Decades of accidents teach us that fireworks are dangerous. Over 8,500 fireworks-related injuries occur with more than 2,000 eye injuries each year. The typical victim is a teenager, at home, unsupervised, with a group of friends. They are playing with fireworks, and chances are one of them will end up in the emergency room with an injury to the eyes, head or hands. Losing your sight or losing a finger is a tragic price to pay for a few minutes of fun with fireworks.

In an effort to reduce these preventable injuries, eye MDs across America encourage families to attend local public fireworks displays instead of using fireworks at home this 4th of July. This recommendation is made as part of the national Fireworks Eye Safety Month sponsored by the American Academy of Ophthalmology. Attending a public fireworks display on the 4th of July is a safe way to honor our tradition of independence, our shared values and our hopes for a bright future.

“One of the reasons fireworks injuries continue to occur is because people don’t know how dangerous these devices can be. Each year, the legal, Class C common fireworks, cause thousands of injuries,” advise the physicians of Ophthalmology Consultants of Fort Wayne, P.C.

“The risk of losing an eye is not worth the excitement of watching fireworks explode.”

Although illegal fireworks, bottle rockets, and Roman candles account for the majority of injuries, seemingly harmless sparklers also cause numerous injuries each year. For children under the age of five, sparklers account for there-quarters of all fireworks injuries. Fascinated by the bright sparks, children find these sticks of fire-burning as hot as 1,800 degrees, hot enough to melt gold-irresistible too touch.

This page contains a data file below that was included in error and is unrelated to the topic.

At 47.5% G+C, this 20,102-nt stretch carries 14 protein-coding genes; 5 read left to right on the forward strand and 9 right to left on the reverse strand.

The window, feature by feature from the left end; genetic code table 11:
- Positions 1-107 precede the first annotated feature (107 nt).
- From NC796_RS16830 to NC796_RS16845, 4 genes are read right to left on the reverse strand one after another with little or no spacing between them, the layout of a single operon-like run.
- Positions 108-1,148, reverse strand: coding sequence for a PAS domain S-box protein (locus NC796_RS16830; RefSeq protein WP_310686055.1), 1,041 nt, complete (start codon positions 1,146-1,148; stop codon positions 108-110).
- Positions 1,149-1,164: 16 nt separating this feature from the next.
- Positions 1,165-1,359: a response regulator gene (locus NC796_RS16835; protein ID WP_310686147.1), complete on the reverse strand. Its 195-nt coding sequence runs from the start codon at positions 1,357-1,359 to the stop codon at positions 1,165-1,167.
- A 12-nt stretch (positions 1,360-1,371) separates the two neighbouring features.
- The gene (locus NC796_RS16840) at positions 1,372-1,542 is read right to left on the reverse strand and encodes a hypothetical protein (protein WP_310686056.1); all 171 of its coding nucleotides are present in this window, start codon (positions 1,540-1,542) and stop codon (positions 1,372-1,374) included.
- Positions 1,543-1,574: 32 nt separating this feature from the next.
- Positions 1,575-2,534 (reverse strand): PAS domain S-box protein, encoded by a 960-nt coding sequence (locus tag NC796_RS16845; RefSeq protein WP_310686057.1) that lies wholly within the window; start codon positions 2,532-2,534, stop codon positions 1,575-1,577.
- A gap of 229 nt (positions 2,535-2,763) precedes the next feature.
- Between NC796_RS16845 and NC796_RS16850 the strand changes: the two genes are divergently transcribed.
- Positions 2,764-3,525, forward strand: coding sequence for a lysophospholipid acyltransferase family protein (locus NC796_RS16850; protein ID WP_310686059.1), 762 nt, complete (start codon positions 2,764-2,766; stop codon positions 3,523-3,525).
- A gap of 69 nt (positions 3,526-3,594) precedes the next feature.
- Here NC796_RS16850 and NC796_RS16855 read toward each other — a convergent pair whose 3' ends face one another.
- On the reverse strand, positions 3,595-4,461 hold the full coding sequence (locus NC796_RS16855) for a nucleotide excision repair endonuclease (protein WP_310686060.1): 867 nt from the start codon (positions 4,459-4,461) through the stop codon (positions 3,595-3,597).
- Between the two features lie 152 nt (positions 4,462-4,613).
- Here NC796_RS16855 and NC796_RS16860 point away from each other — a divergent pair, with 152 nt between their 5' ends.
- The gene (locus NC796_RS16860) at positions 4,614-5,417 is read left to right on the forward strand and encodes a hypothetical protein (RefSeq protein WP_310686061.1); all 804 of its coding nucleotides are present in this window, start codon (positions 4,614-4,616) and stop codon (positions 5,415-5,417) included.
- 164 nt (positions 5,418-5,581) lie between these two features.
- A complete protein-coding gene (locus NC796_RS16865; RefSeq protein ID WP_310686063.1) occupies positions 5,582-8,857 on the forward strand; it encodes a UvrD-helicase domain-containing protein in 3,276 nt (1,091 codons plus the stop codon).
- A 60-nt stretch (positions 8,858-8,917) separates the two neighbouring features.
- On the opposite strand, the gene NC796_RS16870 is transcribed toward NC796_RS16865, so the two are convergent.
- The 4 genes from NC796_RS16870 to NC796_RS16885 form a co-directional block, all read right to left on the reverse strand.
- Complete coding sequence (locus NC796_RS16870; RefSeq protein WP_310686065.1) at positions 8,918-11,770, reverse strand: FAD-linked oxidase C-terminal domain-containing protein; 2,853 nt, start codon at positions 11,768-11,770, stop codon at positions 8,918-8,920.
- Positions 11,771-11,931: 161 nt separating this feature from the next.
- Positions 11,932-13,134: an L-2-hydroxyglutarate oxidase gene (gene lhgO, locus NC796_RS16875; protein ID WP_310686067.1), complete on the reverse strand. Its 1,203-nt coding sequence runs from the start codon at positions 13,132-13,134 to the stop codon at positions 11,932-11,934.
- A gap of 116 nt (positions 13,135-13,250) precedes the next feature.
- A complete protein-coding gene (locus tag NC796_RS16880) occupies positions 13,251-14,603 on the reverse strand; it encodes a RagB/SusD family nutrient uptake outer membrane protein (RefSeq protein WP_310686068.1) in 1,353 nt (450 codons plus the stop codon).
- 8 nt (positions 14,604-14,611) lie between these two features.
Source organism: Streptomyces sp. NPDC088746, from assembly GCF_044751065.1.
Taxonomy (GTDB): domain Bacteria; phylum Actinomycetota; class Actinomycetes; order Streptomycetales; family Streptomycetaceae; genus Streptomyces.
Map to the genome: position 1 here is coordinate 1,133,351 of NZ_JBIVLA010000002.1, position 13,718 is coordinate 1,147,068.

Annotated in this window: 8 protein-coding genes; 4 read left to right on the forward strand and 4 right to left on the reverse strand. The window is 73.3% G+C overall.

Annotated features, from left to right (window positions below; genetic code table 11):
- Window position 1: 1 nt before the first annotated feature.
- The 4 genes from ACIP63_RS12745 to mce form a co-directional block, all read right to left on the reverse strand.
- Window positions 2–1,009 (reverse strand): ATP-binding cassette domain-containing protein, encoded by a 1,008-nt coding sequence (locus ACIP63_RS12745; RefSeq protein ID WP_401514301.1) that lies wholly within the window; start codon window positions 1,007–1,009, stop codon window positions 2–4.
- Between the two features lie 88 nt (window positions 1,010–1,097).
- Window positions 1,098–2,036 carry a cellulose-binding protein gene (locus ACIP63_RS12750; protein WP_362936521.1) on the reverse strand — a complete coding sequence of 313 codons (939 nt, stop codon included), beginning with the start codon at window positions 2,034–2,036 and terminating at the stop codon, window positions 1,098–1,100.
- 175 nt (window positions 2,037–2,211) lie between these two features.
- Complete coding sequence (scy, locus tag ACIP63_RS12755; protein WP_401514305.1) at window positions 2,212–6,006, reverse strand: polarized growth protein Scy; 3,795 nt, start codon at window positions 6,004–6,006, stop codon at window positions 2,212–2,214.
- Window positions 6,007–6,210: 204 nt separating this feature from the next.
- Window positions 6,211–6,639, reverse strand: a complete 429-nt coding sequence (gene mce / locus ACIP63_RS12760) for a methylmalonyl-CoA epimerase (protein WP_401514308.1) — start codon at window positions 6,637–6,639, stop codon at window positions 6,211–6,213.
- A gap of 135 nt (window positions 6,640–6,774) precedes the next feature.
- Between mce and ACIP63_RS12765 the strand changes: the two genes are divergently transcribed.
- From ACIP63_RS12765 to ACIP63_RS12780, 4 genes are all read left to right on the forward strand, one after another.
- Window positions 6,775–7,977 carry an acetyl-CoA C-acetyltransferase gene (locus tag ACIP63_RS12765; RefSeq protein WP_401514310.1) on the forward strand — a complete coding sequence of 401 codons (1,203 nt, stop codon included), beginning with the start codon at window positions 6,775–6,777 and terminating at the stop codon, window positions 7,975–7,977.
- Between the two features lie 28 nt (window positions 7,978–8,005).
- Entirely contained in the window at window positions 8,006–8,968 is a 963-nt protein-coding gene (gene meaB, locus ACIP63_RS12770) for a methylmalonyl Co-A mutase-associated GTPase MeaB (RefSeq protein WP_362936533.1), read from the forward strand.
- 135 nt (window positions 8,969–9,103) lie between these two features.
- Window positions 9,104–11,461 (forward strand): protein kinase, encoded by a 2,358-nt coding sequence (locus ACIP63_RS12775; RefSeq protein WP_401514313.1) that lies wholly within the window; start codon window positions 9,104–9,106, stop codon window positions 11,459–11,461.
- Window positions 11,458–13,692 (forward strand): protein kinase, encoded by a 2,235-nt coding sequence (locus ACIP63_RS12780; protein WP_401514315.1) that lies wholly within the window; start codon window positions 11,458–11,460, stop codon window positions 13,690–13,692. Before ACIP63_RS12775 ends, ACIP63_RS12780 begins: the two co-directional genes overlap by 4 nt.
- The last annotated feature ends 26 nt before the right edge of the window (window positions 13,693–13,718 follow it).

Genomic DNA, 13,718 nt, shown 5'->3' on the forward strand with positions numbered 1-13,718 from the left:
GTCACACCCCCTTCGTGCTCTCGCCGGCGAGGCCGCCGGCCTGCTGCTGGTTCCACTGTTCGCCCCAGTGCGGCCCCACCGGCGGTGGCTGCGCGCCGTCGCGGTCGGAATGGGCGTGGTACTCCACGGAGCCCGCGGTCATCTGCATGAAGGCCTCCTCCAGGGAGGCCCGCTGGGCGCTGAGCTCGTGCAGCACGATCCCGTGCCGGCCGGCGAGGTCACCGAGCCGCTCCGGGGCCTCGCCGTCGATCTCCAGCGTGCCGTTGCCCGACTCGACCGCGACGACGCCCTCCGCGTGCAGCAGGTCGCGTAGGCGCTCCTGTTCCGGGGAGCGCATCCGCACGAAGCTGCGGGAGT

The physicians of Ophthalmology Consultants of Fort Wayne, PC, further advise, “The safest – and most spectacular – way to view fireworks is through professionally conducted, community sponsored displays.”



This sale will be held at Lawton Park Greenhouse, Friday, June 7, 2002 from 4pm to 7pm and on Saturday, June 8, 2002 from 9am to 12pm. Don’t miss this chance to find quality plants for your garden at reasonable prices. Plants available include a variety of annuals, perennials, and other plants grown by the Conservateers. All proceeds benefit the Conservatory. Lawton Park Greenhouse is located at 1900 N. Clinton Street. All traffic for the plant sale must enter Lawton Park by the entrance located at Fourth Street. The drive from Fourth Street to Clinton Street will be one way only heading West.



Visit KidDid at One Summit Square Sunday, June 8, 2002 from 12noon to 5pm and pot up a plant for free at the Botanical Conservatory booth. Call Downtown Improvement District at 420-3266 for more information about KidDid.



On the third Saturday of the month, visit the gardens and receive a free small plant or seedling. Marigolds, pansies, lavender, basil . . . a different plant for each month. June’s Pot A Plant will be Saturday, June 15, 2002 from 10am to 3pm. Free with paid garden admission of $3 Adults, $2 Children. No registration required.



Children ages 3 t 4 can wiggle over to the Botanical Conservatory to see the worms and make their own wormeries to take home Wednesday, June 12, 2002 from 9:30am to 10:45am. We will play in the worms’ natural habitat and learn how they help the plants. The program includes a snack and a walk in the gardens complete with a trip through the worm tunnel in our Underground exhibit. Ages 3-5 with an adult. $8 per child/no charge for adults. Call 427-6011 to register.



Children ages 6 to 10 can come to the Botanical Conservatory and make a bird feeder to enjoy with their families throughout the entire year. When you are done crafting your bird buffet, enjoy an afternoon snack and a garden activity. Your completed feeder would make a great gift for Father’s Day. $8 per child/no charge for adults. Call 427-6011 to register for this workshop on Wednesday, June 13, from 4pam to 6pm.